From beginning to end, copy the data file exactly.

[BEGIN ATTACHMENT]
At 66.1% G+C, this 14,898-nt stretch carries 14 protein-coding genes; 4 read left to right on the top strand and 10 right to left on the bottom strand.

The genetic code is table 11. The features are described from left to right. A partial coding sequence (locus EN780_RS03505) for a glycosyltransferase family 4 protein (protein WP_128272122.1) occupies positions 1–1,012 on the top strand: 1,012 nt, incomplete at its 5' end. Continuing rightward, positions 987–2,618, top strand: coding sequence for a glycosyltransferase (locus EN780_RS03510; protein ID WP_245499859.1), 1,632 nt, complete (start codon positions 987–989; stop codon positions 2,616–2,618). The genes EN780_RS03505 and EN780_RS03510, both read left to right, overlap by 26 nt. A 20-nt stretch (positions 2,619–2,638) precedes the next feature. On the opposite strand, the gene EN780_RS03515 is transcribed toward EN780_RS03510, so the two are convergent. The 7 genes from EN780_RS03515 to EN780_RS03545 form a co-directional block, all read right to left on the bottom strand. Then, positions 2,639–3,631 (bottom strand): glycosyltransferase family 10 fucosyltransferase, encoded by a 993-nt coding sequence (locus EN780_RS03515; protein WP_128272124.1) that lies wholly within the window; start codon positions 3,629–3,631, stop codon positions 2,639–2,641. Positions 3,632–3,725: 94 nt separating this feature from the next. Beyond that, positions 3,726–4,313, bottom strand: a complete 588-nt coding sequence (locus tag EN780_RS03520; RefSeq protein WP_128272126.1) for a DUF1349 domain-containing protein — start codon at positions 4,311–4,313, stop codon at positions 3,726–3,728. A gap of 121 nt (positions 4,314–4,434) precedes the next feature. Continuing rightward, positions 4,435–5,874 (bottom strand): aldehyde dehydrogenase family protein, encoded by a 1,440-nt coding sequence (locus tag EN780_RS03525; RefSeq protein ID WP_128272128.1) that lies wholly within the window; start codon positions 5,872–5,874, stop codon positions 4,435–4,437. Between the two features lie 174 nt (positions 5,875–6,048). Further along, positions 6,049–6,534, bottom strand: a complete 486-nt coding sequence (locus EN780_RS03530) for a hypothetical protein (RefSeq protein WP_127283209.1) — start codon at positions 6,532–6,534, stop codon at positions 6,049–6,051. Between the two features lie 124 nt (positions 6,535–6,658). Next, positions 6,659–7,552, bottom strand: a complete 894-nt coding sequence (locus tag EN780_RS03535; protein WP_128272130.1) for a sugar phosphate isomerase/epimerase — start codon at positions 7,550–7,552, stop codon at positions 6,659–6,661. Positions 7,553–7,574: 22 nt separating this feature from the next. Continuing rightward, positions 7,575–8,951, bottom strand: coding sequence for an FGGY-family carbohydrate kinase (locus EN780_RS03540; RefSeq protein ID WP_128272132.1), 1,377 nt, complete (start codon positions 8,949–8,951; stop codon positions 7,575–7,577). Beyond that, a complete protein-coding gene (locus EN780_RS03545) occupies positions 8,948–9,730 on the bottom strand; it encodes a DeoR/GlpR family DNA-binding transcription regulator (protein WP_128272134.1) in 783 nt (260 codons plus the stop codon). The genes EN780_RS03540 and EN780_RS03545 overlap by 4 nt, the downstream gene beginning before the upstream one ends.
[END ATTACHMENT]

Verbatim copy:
At 66.1% G+C, this 14,898-nt stretch carries 14 protein-coding genes; 4 read left to right on the top strand and 10 right to left on the bottom strand.

The genetic code is table 11. The features are described from left to right. A partial coding sequence (locus EN780_RS03505) for a glycosyltransferase family 4 protein (protein WP_128272122.1) occupies positions 1–1,012 on the top strand: 1,012 nt, incomplete at its 5' end. Continuing rightward, positions 987–2,618, top strand: coding sequence for a glycosyltransferase (locus EN780_RS03510; protein ID WP_245499859.1), 1,632 nt, complete (start codon positions 987–989; stop codon positions 2,616–2,618). The genes EN780_RS03505 and EN780_RS03510, both read left to right, overlap by 26 nt. A 20-nt stretch (positions 2,619–2,638) precedes the next feature. On the opposite strand, the gene EN780_RS03515 is transcribed toward EN780_RS03510, so the two are convergent. The 7 genes from EN780_RS03515 to EN780_RS03545 form a co-directional block, all read right to left on the bottom strand. Then, positions 2,639–3,631 (bottom strand): glycosyltransferase family 10 fucosyltransferase, encoded by a 993-nt coding sequence (locus EN780_RS03515; protein WP_128272124.1) that lies wholly within the window; start codon positions 3,629–3,631, stop codon positions 2,639–2,641. Positions 3,632–3,725: 94 nt separating this feature from the next. Beyond that, positions 3,726–4,313, bottom strand: a complete 588-nt coding sequence (locus tag EN780_RS03520; RefSeq protein WP_128272126.1) for a DUF1349 domain-containing protein — start codon at positions 4,311–4,313, stop codon at positions 3,726–3,728. A gap of 121 nt (positions 4,314–4,434) precedes the next feature. Continuing rightward, positions 4,435–5,874 (bottom strand): aldehyde dehydrogenase family protein, encoded by a 1,440-nt coding sequence (locus tag EN780_RS03525; RefSeq protein ID WP_128272128.1) that lies wholly within the window; start codon positions 5,872–5,874, stop codon positions 4,435–4,437. Between the two features lie 174 nt (positions 5,875–6,048). Further along, positions 6,049–6,534, bottom strand: a complete 486-nt coding sequence (locus EN780_RS03530) for a hypothetical protein (RefSeq protein WP_127283209.1) — start codon at positions 6,532–6,534, stop codon at positions 6,049–6,051. Between the two features lie 124 nt (positions 6,535–6,658). Next, positions 6,659–7,552, bottom strand: a complete 894-nt coding sequence (locus tag EN780_RS03535; protein WP_128272130.1) for a sugar phosphate isomerase/epimerase — start codon at positions 7,550–7,552, stop codon at positions 6,659–6,661. Positions 7,553–7,574: 22 nt separating this feature from the next. Continuing rightward, positions 7,575–8,951, bottom strand: coding sequence for an FGGY-family carbohydrate kinase (locus EN780_RS03540; RefSeq protein ID WP_128272132.1), 1,377 nt, complete (start codon positions 8,949–8,951; stop codon positions 7,575–7,577). Beyond that, a complete protein-coding gene (locus EN780_RS03545) occupies positions 8,948–9,730 on the bottom strand; it encodes a DeoR/GlpR family DNA-binding transcription regulator (protein WP_128272134.1) in 783 nt (260 codons plus the stop codon). The genes EN780_RS03540 and EN780_RS03545 overlap by 4 nt, the downstream gene beginning before the upstream one ends.